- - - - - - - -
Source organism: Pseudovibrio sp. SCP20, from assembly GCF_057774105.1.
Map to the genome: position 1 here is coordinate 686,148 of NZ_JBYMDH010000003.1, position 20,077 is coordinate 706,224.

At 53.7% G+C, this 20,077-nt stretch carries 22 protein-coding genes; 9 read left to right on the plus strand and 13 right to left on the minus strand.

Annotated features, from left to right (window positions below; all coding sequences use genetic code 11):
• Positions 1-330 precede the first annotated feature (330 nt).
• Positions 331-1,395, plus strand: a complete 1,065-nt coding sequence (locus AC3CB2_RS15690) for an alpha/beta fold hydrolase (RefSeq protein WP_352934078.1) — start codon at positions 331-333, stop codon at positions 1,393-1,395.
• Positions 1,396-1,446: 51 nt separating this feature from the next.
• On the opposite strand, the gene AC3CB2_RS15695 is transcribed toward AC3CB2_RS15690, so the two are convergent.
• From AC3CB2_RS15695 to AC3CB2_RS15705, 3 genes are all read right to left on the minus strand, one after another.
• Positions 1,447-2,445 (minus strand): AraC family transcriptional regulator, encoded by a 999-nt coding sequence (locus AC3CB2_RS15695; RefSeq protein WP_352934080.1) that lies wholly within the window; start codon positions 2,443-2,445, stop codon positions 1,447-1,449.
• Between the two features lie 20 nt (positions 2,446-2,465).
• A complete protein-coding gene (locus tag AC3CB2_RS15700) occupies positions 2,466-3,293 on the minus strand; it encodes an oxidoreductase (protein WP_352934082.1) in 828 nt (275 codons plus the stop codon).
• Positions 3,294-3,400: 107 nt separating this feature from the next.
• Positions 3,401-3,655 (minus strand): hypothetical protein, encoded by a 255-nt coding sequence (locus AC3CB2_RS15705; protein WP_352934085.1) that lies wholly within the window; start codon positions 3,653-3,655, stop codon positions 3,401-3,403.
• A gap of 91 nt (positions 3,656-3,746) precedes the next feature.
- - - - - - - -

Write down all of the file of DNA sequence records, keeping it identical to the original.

Source organism: Pseudovibrio sp. SCP20, from assembly GCF_057774105.1.
Map to the genome: position 1 here is coordinate 686,148 of NZ_JBYMDH010000003.1, position 20,077 is coordinate 706,224.

At 53.7% G+C, this 20,077-nt stretch carries 22 protein-coding genes; 9 read left to right on the plus strand and 13 right to left on the minus strand.

Annotated features, from left to right (window positions below; all coding sequences use genetic code 11):
• Positions 1-330 precede the first annotated feature (330 nt).
• Positions 331-1,395, plus strand: a complete 1,065-nt coding sequence (locus AC3CB2_RS15690) for an alpha/beta fold hydrolase (RefSeq protein WP_352934078.1) — start codon at positions 331-333, stop codon at positions 1,393-1,395.
• Positions 1,396-1,446: 51 nt separating this feature from the next.
• On the opposite strand, the gene AC3CB2_RS15695 is transcribed toward AC3CB2_RS15690, so the two are convergent.
• From AC3CB2_RS15695 to AC3CB2_RS15705, 3 genes are all read right to left on the minus strand, one after another.
• Positions 1,447-2,445 (minus strand): AraC family transcriptional regulator, encoded by a 999-nt coding sequence (locus AC3CB2_RS15695; RefSeq protein WP_352934080.1) that lies wholly within the window; start codon positions 2,443-2,445, stop codon positions 1,447-1,449.
• Between the two features lie 20 nt (positions 2,446-2,465).
• A complete protein-coding gene (locus tag AC3CB2_RS15700) occupies positions 2,466-3,293 on the minus strand; it encodes an oxidoreductase (protein WP_352934082.1) in 828 nt (275 codons plus the stop codon).
• Positions 3,294-3,400: 107 nt separating this feature from the next.
• Positions 3,401-3,655 (minus strand): hypothetical protein, encoded by a 255-nt coding sequence (locus AC3CB2_RS15705; protein WP_352934085.1) that lies wholly within the window; start codon positions 3,653-3,655, stop codon positions 3,401-3,403.
• A gap of 91 nt (positions 3,656-3,746) precedes the next feature.